As part of its efforts to regain the public's trust, the Seattle Police Department recently launched a new YouTube page showing videos from body cameras worn by officers. The department plans to upload daily videos and have dozens uploaded thus far. Faces of the public will be redacted, but citizens may request a clearer clip through a public records request. Due to current events, police departments throughout the country are starting to utilize body cameras in the hopes of catching and discouraging police misconduct. The policy is even encouraged by the U.S. Department of Justice.
Specifically, the Seattle PD started testing out their body camera program in 2014, along with several departments throughout Washington State. The program has been embraced by the public, and “no one has asked the officers to turn off the cameras.” Rather, Seattle PD has already gotten indications that it aids with public interactions. According to Seattle City Councilmember Bruce Harrel, “There is [also] strong council support and budget support for body cameras.” It will cost the city an estimated $407,000 to outfit 680 officers with cameras, but in this instance, the investment may be worth it. It is estimated that it will cost $30,000 per year to store video and maintain the devices.
With body camera video more accessible, it means evidence may be obtained easier to obtain by defense lawyers to aid you in your case. Body cameras when turned on throughout the interaction, will also help indicate whether the Seattle PD acted within their own protocol, whether an unlawful search and seizure occurred, whether police read you your Miranda rights whilst taking you into custody, and whether any of your rights have been violated or whether there has been any police misconduct. The use of cameras may also have implications on the OPA process (“Office of Professional Accountability”) should you want to file an OPA complaint about an officer's breach of conduct.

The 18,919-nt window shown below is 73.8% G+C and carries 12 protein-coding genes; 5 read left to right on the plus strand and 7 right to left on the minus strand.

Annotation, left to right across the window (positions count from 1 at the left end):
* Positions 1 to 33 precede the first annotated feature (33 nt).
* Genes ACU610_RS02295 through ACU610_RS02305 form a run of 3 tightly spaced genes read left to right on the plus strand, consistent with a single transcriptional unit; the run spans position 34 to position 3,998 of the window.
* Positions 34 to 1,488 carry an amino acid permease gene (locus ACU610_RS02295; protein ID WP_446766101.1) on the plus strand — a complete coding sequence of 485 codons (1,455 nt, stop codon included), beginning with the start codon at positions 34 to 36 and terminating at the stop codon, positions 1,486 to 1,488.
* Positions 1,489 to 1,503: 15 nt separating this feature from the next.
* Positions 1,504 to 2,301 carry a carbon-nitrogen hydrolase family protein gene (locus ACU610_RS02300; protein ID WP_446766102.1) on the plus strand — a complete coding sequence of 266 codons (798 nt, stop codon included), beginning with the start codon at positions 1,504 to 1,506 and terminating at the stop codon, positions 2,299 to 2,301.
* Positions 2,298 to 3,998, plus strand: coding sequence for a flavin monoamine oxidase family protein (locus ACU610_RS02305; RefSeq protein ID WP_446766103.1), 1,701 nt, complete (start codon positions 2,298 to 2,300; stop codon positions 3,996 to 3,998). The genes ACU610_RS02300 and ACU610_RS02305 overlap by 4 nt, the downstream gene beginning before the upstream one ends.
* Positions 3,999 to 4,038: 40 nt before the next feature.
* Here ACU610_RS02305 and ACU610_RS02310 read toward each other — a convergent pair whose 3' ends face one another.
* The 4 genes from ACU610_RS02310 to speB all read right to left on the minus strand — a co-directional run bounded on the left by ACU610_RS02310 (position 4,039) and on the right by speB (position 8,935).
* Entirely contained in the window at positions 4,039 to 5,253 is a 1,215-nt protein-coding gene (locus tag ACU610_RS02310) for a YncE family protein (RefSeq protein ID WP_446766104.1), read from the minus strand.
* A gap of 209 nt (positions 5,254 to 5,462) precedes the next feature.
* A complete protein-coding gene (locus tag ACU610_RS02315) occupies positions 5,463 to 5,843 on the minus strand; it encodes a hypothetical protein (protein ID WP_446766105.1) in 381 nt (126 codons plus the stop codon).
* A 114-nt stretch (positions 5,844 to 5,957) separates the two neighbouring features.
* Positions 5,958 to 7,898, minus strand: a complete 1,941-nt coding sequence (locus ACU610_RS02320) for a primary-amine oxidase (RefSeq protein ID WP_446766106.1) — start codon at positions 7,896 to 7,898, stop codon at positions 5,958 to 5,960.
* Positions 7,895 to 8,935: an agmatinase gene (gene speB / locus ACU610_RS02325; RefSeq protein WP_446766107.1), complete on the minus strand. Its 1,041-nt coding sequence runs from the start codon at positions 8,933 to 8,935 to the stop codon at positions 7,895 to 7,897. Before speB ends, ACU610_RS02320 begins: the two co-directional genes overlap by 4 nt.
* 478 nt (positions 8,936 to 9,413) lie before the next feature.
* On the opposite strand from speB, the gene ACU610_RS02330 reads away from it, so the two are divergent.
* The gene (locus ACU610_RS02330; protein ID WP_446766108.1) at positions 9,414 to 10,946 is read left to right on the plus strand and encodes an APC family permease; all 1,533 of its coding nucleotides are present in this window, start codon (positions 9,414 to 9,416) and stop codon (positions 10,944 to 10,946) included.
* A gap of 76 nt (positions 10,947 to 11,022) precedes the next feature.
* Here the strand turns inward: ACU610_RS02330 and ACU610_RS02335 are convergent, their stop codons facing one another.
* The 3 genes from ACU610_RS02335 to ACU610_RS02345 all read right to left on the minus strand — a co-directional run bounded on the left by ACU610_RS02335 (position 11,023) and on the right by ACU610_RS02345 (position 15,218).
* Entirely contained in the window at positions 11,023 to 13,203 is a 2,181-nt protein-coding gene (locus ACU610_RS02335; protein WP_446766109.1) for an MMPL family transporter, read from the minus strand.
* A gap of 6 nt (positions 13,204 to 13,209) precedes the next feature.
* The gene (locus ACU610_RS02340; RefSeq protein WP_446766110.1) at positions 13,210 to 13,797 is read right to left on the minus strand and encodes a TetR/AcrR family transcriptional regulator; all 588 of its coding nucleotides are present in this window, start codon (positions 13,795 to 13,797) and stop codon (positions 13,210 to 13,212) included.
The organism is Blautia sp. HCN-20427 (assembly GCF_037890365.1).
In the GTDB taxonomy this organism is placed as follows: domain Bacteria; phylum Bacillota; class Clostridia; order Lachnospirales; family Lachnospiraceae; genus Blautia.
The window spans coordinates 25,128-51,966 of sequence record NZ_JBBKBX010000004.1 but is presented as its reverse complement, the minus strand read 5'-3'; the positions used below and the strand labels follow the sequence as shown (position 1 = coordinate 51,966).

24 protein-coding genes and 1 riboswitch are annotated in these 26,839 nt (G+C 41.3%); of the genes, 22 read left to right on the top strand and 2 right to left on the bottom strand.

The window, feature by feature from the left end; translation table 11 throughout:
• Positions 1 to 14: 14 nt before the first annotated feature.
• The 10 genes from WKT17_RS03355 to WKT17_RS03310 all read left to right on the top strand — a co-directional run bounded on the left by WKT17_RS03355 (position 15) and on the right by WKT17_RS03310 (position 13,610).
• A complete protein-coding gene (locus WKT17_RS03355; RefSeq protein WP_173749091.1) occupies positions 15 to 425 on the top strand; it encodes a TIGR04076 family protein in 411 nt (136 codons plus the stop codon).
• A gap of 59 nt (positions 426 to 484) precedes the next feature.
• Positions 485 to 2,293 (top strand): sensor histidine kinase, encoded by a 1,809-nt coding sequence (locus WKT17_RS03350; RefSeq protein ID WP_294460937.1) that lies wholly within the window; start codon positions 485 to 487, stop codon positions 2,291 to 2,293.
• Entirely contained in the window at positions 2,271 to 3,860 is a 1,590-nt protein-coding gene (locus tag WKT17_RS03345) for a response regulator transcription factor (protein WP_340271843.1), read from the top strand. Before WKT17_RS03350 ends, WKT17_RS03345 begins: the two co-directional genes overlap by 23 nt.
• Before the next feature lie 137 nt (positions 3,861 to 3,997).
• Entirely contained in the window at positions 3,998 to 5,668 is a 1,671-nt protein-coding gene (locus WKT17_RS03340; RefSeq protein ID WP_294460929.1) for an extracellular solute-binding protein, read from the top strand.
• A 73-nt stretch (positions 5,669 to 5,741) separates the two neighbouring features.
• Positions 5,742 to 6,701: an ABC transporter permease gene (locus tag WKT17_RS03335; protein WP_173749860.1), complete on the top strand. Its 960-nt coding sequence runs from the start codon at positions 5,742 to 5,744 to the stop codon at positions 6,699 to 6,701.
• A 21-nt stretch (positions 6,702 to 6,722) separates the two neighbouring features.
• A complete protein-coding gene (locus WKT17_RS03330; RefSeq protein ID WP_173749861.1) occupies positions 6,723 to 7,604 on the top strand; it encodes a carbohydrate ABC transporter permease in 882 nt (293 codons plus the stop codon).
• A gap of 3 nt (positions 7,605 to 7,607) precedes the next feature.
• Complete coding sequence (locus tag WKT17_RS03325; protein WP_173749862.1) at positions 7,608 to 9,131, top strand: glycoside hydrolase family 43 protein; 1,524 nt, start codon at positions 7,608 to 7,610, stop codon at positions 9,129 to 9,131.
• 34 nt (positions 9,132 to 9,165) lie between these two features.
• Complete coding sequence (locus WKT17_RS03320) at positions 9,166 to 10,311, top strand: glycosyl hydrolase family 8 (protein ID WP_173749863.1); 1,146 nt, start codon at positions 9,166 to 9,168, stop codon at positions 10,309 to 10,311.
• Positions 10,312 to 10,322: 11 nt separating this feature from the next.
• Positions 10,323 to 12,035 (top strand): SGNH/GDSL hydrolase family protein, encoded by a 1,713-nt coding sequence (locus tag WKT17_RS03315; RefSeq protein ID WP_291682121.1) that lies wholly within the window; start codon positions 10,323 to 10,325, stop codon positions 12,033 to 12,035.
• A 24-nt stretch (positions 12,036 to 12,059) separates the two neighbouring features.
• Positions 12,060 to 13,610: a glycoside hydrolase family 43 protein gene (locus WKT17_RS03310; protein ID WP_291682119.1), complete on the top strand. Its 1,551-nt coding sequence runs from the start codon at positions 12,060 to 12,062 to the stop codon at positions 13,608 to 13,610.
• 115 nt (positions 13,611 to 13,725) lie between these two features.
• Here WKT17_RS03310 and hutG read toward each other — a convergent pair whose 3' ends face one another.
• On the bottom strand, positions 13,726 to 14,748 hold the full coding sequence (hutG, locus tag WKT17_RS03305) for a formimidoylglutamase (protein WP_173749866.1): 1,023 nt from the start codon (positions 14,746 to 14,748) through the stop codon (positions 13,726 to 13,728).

Public Records Requests
Members of the public as well as attorneys may request records from the Seattle PD through the Seattle PD public records request process. Under the Revised Code of Washington 42.56, all state agencies including police departments have to disclose certain records upon request based on the state's Public Record's Act. Your attorney may also aid you in writing and submitting a more effective request.
As a former prosecutor, criminal defense attorney Steve Karimi knows how police departments and law officials operate, and he understands the protocols that the Seattle PD must abide by every time they interact with a suspect. Mr. Karimi will utilize this knowledge and leverage the newly available body camera footage for your case to figure out the best avenue to advocate for you. If you have been arrested or charged with a misdemeanor or felony, do not hesitate to contact the Law Offices of Steve Karimi today to schedule a free initial consultation.